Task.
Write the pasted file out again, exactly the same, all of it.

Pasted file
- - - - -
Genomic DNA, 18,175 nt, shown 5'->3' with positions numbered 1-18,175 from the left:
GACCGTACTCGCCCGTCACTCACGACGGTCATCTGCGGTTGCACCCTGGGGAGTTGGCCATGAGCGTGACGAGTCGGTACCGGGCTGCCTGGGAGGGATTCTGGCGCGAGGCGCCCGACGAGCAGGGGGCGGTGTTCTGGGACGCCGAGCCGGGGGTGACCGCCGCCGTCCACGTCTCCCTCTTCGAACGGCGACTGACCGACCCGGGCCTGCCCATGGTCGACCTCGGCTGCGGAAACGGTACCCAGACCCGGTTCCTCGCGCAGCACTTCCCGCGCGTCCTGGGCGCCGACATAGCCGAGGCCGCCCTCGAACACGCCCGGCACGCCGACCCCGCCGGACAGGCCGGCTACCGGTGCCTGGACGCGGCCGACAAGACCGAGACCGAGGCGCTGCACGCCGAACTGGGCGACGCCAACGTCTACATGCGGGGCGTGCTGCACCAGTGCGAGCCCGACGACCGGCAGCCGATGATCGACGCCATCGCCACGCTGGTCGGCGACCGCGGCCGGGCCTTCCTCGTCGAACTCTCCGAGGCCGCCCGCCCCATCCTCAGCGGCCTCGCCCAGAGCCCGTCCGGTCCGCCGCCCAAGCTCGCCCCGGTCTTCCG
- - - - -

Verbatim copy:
Genomic DNA, 18,175 nt, shown 5'->3' with positions numbered 1-18,175 from the left:
GACCGTACTCGCCCGTCACTCACGACGGTCATCTGCGGTTGCACCCTGGGGAGTTGGCCATGAGCGTGACGAGTCGGTACCGGGCTGCCTGGGAGGGATTCTGGCGCGAGGCGCCCGACGAGCAGGGGGCGGTGTTCTGGGACGCCGAGCCGGGGGTGACCGCCGCCGTCCACGTCTCCCTCTTCGAACGGCGACTGACCGACCCGGGCCTGCCCATGGTCGACCTCGGCTGCGGAAACGGTACCCAGACCCGGTTCCTCGCGCAGCACTTCCCGCGCGTCCTGGGCGCCGACATAGCCGAGGCCGCCCTCGAACACGCCCGGCACGCCGACCCCGCCGGACAGGCCGGCTACCGGTGCCTGGACGCGGCCGACAAGACCGAGACCGAGGCGCTGCACGCCGAACTGGGCGACGCCAACGTCTACATGCGGGGCGTGCTGCACCAGTGCGAGCCCGACGACCGGCAGCCGATGATCGACGCCATCGCCACGCTGGTCGGCGACCGCGGCCGGGCCTTCCTCGTCGAACTCTCCGAGGCCGCCCGCCCCATCCTCAGCGGCCTCGCCCAGAGCCCGTCCGGTCCGCCGCCCAAGCTCGCCCCGGTCTTCCG